Under California’s community property system, courts treat all property obtained before divorcing spouses separate as community property to be split evenly among them. That often makes the separation date a hot-button topic. As California’s Fifth District Court of Appeals recently explained, the matter becomes more difficult to resolve in the common scenario in which spouses try to reconcile after an initial separation.
Wife filed for divorce in December 2000, after nearly 11 years of marriage to Husband. Both spouses were represented by attorneys in the two years’ worth of proceedings that followed. The parties later agreed on how their property would be divided, as well as on the custody and support of their children. They asked the court not to enter a ruling on the actual divorce, however, indicating that they were trying to reconcile the relationship.
Wife’s attorney submitted a “Judgment of Dissolution of Marriage” document to the trial court in late January 2002. The document laid out the terms of the couple’s agreement on property, custody, and other issues. It also stated that the couple had separated in December 2000. Although the trial court originally returned the document because it wasn’t signed by Husband and Wife, the trial judge later approved the document without the signatures. The judge retained jurisdiction to determine the status of the marriage if the reconciliation failed.
Wife sought to modify the judgment nearly eight years later, now represented by a new attorney. She explained that she and Husband had reconciled and lived together until February 2010. After additional litigation, the parties agreed to stipulate that their marriage terminated in May 2011. They couldn’t agree, however, as to when they were separated. Husband maintained that December 2000 was the separation date, while Wife claimed that the date should be much later because the couple had continued to live together.
The issue was significant because it would determine how much of Husband’s retirement benefits Wife was entitled to as community property: the later the separation date, the higher the amount of accrued benefits to be split evenly between the parties.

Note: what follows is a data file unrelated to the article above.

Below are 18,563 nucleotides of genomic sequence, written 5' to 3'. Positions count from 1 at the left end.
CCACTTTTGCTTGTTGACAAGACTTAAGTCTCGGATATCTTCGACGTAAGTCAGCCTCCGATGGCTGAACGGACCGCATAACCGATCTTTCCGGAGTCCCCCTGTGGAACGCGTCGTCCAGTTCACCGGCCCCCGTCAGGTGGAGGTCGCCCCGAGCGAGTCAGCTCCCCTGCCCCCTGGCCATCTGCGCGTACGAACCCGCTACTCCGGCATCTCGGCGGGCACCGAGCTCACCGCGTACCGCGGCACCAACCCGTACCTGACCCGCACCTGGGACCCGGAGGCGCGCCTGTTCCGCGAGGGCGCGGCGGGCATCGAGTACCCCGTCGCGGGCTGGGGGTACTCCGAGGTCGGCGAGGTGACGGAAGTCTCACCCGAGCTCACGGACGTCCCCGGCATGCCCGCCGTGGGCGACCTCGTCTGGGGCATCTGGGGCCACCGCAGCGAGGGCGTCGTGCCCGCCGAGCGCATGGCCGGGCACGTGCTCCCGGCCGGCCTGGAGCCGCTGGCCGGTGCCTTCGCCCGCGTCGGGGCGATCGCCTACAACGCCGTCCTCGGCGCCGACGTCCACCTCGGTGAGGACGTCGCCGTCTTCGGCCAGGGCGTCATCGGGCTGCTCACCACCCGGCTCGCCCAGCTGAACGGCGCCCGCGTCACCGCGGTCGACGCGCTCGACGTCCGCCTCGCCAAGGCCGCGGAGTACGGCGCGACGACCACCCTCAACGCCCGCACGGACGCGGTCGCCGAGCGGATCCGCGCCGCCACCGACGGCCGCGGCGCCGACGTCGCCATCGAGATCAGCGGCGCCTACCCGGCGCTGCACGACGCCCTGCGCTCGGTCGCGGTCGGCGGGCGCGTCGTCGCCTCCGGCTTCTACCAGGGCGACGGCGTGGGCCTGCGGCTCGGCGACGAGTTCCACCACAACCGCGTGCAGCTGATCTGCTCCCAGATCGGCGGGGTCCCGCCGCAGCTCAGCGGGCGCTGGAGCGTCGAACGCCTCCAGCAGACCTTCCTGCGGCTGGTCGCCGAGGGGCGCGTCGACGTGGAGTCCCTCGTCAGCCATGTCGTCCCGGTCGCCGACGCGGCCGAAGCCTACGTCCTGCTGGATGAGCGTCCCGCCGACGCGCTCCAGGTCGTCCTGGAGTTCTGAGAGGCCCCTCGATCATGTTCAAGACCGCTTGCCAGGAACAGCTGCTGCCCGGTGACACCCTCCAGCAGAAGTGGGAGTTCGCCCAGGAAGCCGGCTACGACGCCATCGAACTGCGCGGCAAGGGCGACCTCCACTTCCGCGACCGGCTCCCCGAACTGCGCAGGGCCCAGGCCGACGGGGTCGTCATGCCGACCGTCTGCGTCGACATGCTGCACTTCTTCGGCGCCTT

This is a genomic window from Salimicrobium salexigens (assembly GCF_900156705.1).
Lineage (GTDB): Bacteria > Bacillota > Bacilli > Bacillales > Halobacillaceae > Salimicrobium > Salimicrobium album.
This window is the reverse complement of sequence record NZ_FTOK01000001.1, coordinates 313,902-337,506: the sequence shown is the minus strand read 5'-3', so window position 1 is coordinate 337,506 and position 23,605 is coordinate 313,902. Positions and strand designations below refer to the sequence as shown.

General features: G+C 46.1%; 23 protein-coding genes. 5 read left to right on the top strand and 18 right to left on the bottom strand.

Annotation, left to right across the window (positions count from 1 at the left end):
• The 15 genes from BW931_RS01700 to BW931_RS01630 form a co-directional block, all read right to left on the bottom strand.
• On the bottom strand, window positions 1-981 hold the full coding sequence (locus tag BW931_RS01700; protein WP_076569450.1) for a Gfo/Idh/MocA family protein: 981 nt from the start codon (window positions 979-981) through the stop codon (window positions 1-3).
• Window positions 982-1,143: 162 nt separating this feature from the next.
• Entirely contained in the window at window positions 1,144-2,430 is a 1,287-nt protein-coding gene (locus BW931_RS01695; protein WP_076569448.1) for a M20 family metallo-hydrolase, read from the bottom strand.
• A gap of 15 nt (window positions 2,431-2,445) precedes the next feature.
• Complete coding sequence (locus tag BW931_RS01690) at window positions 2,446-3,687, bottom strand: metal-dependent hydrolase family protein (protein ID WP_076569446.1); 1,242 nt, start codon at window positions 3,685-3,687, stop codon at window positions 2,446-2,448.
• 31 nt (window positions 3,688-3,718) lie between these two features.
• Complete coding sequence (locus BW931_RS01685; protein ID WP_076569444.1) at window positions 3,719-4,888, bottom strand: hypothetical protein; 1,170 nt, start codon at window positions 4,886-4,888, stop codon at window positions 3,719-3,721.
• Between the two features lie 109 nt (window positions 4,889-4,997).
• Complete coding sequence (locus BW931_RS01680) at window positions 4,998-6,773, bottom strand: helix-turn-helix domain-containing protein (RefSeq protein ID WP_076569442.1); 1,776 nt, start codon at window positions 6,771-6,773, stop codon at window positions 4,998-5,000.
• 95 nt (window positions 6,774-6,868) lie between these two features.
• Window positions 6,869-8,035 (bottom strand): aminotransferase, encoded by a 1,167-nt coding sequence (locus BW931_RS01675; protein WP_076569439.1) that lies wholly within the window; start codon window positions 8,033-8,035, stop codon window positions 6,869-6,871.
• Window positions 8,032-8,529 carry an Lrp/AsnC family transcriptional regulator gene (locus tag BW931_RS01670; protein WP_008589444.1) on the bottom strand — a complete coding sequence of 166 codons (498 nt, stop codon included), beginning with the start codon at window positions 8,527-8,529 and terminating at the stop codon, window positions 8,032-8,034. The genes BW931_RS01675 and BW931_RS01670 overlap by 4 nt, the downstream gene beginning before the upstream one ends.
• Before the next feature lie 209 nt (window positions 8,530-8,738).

The trial court agreed with Husband, finding that the parties had agreed to the December 2000 separation date in the Judgment of Dissolution of Marriage agreement. The trial court noted that Wife’s first attorney said that he advised her that she would need to file a stipulation to set aside the judgment if she wished to remain married to Husband. She didn’t do so, according to the court.
Affirming the decision on appeal, the Fifth District said that the fact that the document wasn’t signed by the parties wasn’t necessarily fatal to the court’s reliance on it. Instead, the appeals court said the trial court retained its jurisdiction to issue the judgment based on the document, even though the document itself didn’t comply with the requirements for a legal settlement codified in Code of Civil Procedure section 664.6.
“It is true that the trial court entered the stipulated judgment despite the lack of the parties’ signatures, contrary to the requirements of section 664.6,” the court said. “The trial court’s failure to comply with the statutory procedures of section 664.6, however, did not deprive it of jurisdiction.”
This case is yet another example of how important the separation date can be and how easily it can get muddled in the event that divorcing spouses attempt to reconcile. If you’re considering seeking a divorce in California, contact San Jose divorce lawyer John S. Yohanan. With more than 30 years of experience, Mr. Yohanan is an accomplished family law attorney who has helped a number of clients resolve separation date and other issues on optimal terms. Call our office at (408)297-0700 or contact us online to schedule a consultation.
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